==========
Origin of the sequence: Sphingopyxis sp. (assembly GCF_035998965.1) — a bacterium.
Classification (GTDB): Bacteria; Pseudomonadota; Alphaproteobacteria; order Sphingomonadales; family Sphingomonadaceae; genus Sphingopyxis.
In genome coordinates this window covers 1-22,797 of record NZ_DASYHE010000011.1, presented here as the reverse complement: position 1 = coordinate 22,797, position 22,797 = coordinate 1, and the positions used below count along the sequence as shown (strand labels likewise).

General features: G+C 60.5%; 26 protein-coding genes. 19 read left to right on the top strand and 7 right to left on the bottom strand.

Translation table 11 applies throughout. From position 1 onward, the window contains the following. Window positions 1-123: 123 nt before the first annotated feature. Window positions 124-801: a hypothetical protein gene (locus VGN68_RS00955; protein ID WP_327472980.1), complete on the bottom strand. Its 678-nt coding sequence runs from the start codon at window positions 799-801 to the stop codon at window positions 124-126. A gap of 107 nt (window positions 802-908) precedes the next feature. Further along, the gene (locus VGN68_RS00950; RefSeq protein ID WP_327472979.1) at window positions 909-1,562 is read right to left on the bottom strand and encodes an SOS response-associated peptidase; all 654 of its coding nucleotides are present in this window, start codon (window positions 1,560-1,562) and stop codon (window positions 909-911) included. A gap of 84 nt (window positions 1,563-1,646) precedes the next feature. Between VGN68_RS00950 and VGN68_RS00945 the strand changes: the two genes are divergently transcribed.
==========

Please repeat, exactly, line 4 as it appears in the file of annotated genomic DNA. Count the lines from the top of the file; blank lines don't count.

General features: G+C 60.5%; 26 protein-coding genes. 19 read left to right on the top strand and 7 right to left on the bottom strand.